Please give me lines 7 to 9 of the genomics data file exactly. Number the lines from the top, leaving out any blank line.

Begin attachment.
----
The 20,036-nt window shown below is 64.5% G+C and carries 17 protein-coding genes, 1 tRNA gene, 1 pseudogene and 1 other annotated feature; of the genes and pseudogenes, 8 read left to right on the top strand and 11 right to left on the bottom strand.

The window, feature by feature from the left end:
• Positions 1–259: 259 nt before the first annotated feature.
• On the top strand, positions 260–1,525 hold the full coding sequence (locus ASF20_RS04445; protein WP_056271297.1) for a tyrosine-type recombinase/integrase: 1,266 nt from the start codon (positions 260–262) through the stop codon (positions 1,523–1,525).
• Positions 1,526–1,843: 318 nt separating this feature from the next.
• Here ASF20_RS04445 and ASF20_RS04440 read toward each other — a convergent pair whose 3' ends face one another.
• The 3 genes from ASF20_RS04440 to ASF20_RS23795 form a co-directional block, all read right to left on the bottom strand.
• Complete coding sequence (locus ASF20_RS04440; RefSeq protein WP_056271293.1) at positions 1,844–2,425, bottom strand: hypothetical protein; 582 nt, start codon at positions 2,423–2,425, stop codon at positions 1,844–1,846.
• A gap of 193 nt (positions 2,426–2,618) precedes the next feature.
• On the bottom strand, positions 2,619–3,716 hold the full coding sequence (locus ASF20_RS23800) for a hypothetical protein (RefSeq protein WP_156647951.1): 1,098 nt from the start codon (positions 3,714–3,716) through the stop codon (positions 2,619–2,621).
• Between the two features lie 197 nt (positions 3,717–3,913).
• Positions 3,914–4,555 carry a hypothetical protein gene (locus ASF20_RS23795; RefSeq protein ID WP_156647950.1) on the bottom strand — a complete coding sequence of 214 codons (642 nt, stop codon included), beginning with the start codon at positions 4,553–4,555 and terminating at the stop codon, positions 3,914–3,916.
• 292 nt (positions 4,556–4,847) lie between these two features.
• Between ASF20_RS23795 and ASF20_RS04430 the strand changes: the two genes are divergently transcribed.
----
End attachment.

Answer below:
• The 3 genes from ASF20_RS04440 to ASF20_RS23795 form a co-directional block, all read right to left on the bottom strand.
• Complete coding sequence (locus ASF20_RS04440; RefSeq protein WP_056271293.1) at positions 1,844–2,425, bottom strand: hypothetical protein; 582 nt, start codon at positions 2,423–2,425, stop codon at positions 1,844–1,846.
• A gap of 193 nt (positions 2,426–2,618) precedes the next feature.